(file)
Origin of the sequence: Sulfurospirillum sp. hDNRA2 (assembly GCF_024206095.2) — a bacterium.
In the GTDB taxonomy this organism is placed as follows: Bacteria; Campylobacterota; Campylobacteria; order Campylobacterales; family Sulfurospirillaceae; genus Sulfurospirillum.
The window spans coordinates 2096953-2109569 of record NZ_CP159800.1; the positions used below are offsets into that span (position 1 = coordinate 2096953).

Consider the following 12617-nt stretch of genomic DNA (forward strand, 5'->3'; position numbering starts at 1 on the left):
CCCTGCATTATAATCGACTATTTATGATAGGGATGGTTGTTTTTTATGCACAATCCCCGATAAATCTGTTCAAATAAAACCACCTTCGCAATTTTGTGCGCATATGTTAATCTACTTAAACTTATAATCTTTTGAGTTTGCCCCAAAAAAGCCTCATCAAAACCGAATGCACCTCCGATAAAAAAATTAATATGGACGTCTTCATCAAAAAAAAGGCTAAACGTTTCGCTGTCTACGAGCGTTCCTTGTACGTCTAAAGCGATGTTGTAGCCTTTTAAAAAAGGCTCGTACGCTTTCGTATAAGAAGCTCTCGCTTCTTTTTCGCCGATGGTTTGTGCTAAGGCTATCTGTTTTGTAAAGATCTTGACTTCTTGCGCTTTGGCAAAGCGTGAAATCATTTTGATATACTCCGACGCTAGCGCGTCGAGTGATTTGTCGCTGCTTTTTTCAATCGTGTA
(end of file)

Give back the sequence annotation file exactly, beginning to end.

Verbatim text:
Origin of the sequence: Sulfurospirillum sp. hDNRA2 (assembly GCF_024206095.2) — a bacterium.
In the GTDB taxonomy this organism is placed as follows: Bacteria; Campylobacterota; Campylobacteria; order Campylobacterales; family Sulfurospirillaceae; genus Sulfurospirillum.
The window spans coordinates 2096953-2109569 of record NZ_CP159800.1; the positions used below are offsets into that span (position 1 = coordinate 2096953).

Consider the following 12617-nt stretch of genomic DNA (forward strand, 5'->3'; position numbering starts at 1 on the left):
CCCTGCATTATAATCGACTATTTATGATAGGGATGGTTGTTTTTTATGCACAATCCCCGATAAATCTGTTCAAATAAAACCACCTTCGCAATTTTGTGCGCATATGTTAATCTACTTAAACTTATAATCTTTTGAGTTTGCCCCAAAAAAGCCTCATCAAAACCGAATGCACCTCCGATAAAAAAATTAATATGGACGTCTTCATCAAAAAAAAGGCTAAACGTTTCGCTGTCTACGAGCGTTCCTTGTACGTCTAAAGCGATGTTGTAGCCTTTTAAAAAAGGCTCGTACGCTTTCGTATAAGAAGCTCTCGCTTCTTTTTCGCCGATGGTTTGTGCTAAGGCTATCTGTTTTGTAAAGATCTTGACTTCTTGCGCTTTGGCAAAGCGTGAAATCATTTTGATATACTCCGACGCTAGCGCGTCGAGTGATTTGTCGCTGCTTTTTTCAATCGTGTA